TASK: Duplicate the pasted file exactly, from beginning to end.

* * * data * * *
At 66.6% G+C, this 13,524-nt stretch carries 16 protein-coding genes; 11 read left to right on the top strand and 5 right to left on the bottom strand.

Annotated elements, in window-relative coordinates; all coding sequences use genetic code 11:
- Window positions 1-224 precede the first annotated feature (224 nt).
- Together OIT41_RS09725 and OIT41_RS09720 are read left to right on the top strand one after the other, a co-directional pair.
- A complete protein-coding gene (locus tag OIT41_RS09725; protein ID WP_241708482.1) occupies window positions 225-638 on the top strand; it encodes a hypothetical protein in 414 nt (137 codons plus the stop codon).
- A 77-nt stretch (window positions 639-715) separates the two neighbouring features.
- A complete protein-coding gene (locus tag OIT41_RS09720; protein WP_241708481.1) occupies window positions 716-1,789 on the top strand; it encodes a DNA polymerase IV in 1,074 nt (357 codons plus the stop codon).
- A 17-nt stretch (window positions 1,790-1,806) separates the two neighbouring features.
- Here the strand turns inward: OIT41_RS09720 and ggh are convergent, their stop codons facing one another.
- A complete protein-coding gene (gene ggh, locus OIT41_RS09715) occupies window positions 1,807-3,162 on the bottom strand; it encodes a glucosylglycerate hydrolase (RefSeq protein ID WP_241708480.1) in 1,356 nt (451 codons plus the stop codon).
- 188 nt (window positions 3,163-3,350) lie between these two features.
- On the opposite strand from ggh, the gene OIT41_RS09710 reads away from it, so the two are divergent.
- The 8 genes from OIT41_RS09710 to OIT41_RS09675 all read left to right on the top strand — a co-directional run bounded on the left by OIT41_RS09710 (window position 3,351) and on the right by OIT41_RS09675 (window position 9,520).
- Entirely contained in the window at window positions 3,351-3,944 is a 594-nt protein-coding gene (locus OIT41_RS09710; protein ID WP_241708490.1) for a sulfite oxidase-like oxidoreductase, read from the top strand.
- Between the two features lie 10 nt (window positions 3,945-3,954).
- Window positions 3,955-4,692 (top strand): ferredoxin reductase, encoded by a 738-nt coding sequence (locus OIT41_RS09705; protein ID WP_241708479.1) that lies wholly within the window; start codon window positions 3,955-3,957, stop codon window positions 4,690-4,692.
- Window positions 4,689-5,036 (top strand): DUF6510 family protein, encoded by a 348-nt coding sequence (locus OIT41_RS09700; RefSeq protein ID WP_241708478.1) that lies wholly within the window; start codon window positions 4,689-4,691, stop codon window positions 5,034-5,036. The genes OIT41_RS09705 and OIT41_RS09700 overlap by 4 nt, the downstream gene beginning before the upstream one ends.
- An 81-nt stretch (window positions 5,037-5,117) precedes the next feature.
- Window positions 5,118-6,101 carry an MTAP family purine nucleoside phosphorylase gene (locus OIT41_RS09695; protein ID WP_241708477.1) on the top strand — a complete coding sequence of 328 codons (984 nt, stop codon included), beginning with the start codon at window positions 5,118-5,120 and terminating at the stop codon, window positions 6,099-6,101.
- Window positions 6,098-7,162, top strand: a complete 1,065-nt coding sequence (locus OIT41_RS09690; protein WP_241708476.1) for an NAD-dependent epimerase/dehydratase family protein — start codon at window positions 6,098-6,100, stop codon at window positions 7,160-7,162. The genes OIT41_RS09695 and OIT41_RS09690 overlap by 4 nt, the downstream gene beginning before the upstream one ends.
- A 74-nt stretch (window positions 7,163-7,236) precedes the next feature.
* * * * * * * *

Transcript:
At 66.6% G+C, this 13,524-nt stretch carries 16 protein-coding genes; 11 read left to right on the top strand and 5 right to left on the bottom strand.

Annotated elements, in window-relative coordinates; all coding sequences use genetic code 11:
- Window positions 1-224 precede the first annotated feature (224 nt).
- Together OIT41_RS09725 and OIT41_RS09720 are read left to right on the top strand one after the other, a co-directional pair.
- A complete protein-coding gene (locus tag OIT41_RS09725; protein ID WP_241708482.1) occupies window positions 225-638 on the top strand; it encodes a hypothetical protein in 414 nt (137 codons plus the stop codon).
- A 77-nt stretch (window positions 639-715) separates the two neighbouring features.
- A complete protein-coding gene (locus tag OIT41_RS09720; protein WP_241708481.1) occupies window positions 716-1,789 on the top strand; it encodes a DNA polymerase IV in 1,074 nt (357 codons plus the stop codon).
- A 17-nt stretch (window positions 1,790-1,806) separates the two neighbouring features.
- Here the strand turns inward: OIT41_RS09720 and ggh are convergent, their stop codons facing one another.
- A complete protein-coding gene (gene ggh, locus OIT41_RS09715) occupies window positions 1,807-3,162 on the bottom strand; it encodes a glucosylglycerate hydrolase (RefSeq protein ID WP_241708480.1) in 1,356 nt (451 codons plus the stop codon).
- 188 nt (window positions 3,163-3,350) lie between these two features.
- On the opposite strand from ggh, the gene OIT41_RS09710 reads away from it, so the two are divergent.
- The 8 genes from OIT41_RS09710 to OIT41_RS09675 all read left to right on the top strand — a co-directional run bounded on the left by OIT41_RS09710 (window position 3,351) and on the right by OIT41_RS09675 (window position 9,520).
- Entirely contained in the window at window positions 3,351-3,944 is a 594-nt protein-coding gene (locus OIT41_RS09710; protein ID WP_241708490.1) for a sulfite oxidase-like oxidoreductase, read from the top strand.
- Between the two features lie 10 nt (window positions 3,945-3,954).
- Window positions 3,955-4,692 (top strand): ferredoxin reductase, encoded by a 738-nt coding sequence (locus OIT41_RS09705; protein ID WP_241708479.1) that lies wholly within the window; start codon window positions 3,955-3,957, stop codon window positions 4,690-4,692.
- Window positions 4,689-5,036 (top strand): DUF6510 family protein, encoded by a 348-nt coding sequence (locus OIT41_RS09700; RefSeq protein ID WP_241708478.1) that lies wholly within the window; start codon window positions 4,689-4,691, stop codon window positions 5,034-5,036. The genes OIT41_RS09705 and OIT41_RS09700 overlap by 4 nt, the downstream gene beginning before the upstream one ends.
- An 81-nt stretch (window positions 5,037-5,117) precedes the next feature.
- Window positions 5,118-6,101 carry an MTAP family purine nucleoside phosphorylase gene (locus OIT41_RS09695; protein ID WP_241708477.1) on the top strand — a complete coding sequence of 328 codons (984 nt, stop codon included), beginning with the start codon at window positions 5,118-5,120 and terminating at the stop codon, window positions 6,099-6,101.
- Window positions 6,098-7,162, top strand: a complete 1,065-nt coding sequence (locus OIT41_RS09690; protein WP_241708476.1) for an NAD-dependent epimerase/dehydratase family protein — start codon at window positions 6,098-6,100, stop codon at window positions 7,160-7,162. The genes OIT41_RS09695 and OIT41_RS09690 overlap by 4 nt, the downstream gene beginning before the upstream one ends.
- A 74-nt stretch (window positions 7,163-7,236) precedes the next feature.